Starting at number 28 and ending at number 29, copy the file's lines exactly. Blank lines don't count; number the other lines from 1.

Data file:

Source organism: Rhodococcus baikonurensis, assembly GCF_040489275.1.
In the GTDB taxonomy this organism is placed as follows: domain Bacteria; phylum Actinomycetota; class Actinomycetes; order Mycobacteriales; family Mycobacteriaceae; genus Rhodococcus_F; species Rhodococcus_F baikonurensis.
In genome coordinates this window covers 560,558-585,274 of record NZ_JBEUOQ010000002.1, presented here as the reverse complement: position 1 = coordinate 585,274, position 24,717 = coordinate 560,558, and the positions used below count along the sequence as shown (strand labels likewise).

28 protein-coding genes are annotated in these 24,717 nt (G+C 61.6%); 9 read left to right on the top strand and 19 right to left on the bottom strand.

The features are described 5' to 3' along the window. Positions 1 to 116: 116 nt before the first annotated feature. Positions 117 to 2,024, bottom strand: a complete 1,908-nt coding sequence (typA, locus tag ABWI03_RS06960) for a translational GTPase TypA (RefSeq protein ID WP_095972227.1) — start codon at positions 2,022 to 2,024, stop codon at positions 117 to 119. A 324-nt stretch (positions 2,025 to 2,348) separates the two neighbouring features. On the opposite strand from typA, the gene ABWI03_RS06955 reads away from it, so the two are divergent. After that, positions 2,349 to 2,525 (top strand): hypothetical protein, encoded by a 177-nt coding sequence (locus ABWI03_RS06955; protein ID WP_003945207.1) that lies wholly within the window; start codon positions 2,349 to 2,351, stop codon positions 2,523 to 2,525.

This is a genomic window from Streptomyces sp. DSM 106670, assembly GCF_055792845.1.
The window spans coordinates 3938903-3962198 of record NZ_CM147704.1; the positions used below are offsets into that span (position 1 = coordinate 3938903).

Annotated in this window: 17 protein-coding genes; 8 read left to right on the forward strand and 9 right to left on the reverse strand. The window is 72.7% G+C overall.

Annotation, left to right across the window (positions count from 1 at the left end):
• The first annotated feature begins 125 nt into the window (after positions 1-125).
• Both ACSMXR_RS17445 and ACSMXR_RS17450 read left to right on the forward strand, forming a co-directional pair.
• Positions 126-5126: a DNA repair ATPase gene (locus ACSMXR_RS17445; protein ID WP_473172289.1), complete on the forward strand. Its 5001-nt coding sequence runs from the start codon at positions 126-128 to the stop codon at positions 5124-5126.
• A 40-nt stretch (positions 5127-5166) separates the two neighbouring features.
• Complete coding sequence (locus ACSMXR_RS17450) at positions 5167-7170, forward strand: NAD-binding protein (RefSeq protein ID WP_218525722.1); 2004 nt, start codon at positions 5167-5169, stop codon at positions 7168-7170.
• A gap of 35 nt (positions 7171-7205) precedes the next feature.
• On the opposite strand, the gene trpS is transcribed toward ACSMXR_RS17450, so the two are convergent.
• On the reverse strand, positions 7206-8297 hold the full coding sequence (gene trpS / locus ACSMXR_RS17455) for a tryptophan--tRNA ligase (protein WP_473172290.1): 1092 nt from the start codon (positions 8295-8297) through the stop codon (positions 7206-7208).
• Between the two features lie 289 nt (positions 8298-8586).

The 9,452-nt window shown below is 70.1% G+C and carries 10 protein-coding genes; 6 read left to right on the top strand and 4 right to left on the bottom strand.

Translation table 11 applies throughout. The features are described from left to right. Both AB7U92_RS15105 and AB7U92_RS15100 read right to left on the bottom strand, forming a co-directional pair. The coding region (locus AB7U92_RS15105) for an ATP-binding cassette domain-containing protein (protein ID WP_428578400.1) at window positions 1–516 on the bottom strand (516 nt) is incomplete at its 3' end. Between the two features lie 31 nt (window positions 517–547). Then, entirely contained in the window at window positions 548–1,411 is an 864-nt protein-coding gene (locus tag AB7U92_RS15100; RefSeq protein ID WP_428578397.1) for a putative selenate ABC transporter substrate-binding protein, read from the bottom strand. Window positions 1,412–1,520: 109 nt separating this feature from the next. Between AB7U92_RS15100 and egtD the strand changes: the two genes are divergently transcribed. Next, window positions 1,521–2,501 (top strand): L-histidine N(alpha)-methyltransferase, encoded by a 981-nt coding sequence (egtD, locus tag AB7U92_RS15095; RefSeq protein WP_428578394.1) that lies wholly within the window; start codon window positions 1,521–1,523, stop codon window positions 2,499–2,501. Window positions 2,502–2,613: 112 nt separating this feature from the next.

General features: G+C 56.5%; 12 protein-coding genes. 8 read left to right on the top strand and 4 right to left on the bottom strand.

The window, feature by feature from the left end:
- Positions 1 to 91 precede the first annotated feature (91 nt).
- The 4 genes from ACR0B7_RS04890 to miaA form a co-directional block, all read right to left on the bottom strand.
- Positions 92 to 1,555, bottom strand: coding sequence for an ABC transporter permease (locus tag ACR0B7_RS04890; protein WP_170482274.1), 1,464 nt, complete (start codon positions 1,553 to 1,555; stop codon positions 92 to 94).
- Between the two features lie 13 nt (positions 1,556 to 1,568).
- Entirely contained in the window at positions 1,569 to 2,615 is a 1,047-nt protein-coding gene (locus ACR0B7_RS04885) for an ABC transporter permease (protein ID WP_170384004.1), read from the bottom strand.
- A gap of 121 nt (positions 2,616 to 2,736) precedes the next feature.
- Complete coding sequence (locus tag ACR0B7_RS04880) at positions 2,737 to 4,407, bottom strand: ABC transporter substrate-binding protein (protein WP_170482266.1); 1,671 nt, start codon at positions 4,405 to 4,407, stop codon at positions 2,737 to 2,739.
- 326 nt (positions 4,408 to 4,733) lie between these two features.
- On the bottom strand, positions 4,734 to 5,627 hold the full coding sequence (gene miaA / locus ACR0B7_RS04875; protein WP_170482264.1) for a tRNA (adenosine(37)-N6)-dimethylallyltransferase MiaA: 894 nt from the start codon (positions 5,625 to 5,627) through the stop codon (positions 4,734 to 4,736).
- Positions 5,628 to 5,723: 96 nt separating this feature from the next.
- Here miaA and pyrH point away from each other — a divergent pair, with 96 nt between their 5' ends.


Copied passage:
- A gap of 121 nt (positions 2,616 to 2,736) precedes the next feature.
- Complete coding sequence (locus tag ACR0B7_RS04880) at positions 2,737 to 4,407, bottom strand: ABC transporter substrate-binding protein (protein WP_170482266.1); 1,671 nt, start codon at positions 4,405 to 4,407, stop codon at positions 2,737 to 2,739.